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How to Interpret the Bible


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How to Interpret the Bible

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The Bible is one of the best-selling books of all time and has been printed millions of times in several different languages. 

However, it’s also caused a lot of controversies and everyone interprets it differently, leading to discussions and discord. But is there a right way to interpret the Bible?

In this article, you’ll find several helpful tips that will aid you in your interpretation of the Bible and glean from its stories and sayings. 

1. Understand the Larger Story

While the Bible is a collection of 66 books, it’s important to know that it’s an overall story. The story is about creation, what went wrong, and how God fixed everything. Each of the individual books has something to teach us, but they must be understood in the context of the overall arching storyline. 

When you understand that you’re reading parts of a larger story, you can put that into context and better understand what the passages are saying. 

2. Be Familiar With the Language

The Bible was originally written not in English, but in Ancient Hebrew and Greek. As a result, it’s been translated, but there are different translations of the bible. 

In your study of the Bible, it might be helpful to understand some specific words or do some word studies on certain words that are unfamiliar or appear translated differently in each translation. What did they mean in their original language and definition? Doing an in-depth word study will bring greater meaning to the text and how you can apply it to your life. 

3. Authorial Intent

Authorial intent means, what did the original author of the text intend to say? This is as if you were to read a letter, but it wasn’t addressed to you. You wouldn’t be able to understand its meaning without asking the author of the letter what their intentions were. 

When we ignore what the author was trying to communicate, we put our spin on the text and may misinterpret it. When we do this, we run the risk of not being true to God’s word. 

4. Reading Into and Out Of

Reading into the text means putting your ideas and presuppositions into what the Bible says, rather than doing the hard work of reading around the passage or the book as a whole. This type of reading is called eisegesis. 

The opposite of eisegesis is exegesis, which means to pull ideas out of the text. This is the more appropriate way to read scripture, as it keeps you in the perspective of the person who wrote the text. Exegesis takes a lot of practice, but if you’re reading your Bible regularly, you can get better at it. 

5. Context

One of the most important things to keep in mind when interpreting the Bible is the context. Context is essential to Bible interpretation because without it you don’t know what the text is saying. 

When you read, try to identify why the author is writing, who are the characters, when was it written, and what was happening historically, and so forth. This will give you greater context to help you decipher what the text is trying to convey.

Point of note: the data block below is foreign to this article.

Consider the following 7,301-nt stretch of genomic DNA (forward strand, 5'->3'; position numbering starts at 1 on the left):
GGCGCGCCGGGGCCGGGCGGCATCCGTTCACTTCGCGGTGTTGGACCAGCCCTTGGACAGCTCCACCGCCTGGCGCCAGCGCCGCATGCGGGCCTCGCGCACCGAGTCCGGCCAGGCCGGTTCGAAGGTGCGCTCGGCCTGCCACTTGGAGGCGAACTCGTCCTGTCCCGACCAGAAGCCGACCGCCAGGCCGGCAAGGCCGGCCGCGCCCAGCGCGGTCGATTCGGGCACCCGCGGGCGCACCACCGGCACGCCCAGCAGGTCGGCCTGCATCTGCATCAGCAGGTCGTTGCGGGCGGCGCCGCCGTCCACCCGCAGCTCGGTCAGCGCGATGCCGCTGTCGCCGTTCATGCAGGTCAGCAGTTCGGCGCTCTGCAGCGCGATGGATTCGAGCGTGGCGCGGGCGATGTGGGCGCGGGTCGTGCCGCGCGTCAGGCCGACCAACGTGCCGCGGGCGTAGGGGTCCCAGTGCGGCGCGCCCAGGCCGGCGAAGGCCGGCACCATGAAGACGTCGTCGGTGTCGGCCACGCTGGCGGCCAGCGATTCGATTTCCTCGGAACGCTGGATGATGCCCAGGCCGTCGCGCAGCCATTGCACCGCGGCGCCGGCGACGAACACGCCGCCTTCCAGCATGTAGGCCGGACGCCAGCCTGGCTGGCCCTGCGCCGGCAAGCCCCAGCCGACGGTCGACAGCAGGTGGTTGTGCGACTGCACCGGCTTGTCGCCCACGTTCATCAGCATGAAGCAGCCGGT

6. Bible Interpretation Guide

While it’s important to read the Bible on your own, sometimes it’s necessary to incorporate other materials like commentaries or books to help you shed light on things you might not understand fully. There are plenty of commentaries and even study Bibles with footnotes for helpful study sessions. You can find other materials or a Bible interpretation guide at southwest ministries

Commentaries are great because they look at the book as a whole and have notes that are probe your mind and cause you the rethink the text, or see it in a different light. 

7. Culture

Because the Bible was written so long ago, there may be some aspects of an ancient culture that we don’t fully understand. To grasp what the Bible is saying, you want to remember that cultural context makes a difference. 

The way that people lived had a direct impact on how they viewed their lives and how culture operated impacted that as well. Understanding the type of culture the biblical writers lived in is an essential part of biblical interpretation and application. 

8. Genre

The Bible is composed of many different books, but they are not the same. There are a variety of genres in the Bible: narrative, poetry, apocalyptic, letters, biography, and so forth. One of the keys to biblical interpretation is to know which genre you’re reading because of the language that’s used. 

For example, you would not read a narrative the same way you read poetry. The goal of each literary genre is different and to be faithful to the Bible and what it says, you must know the genre of the book you’re reading to do it justice. 

What Bible to Use

Bible interpretation can be done by anyone, but you need a bible to do it. The question is, which Bible is the best translation?

Many people disagree on this question, but when you’re studying the Bible you should have a variety of translations. This helps to see why translators made the choices they did regarding languages. You can learn quite a bit from reading across translations. 

You’re Ready to Interpret The Bible!

When you interpret the Bible, you might find it difficult at first, but the more you practice the better you’ll be. Keep at it and learn how to apply it to your life. 

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[…] this, you can better comprehend just how each component plays in relation to the others. You an view here for more details about scriptural interpretation. This approach is called literal reading. It […]

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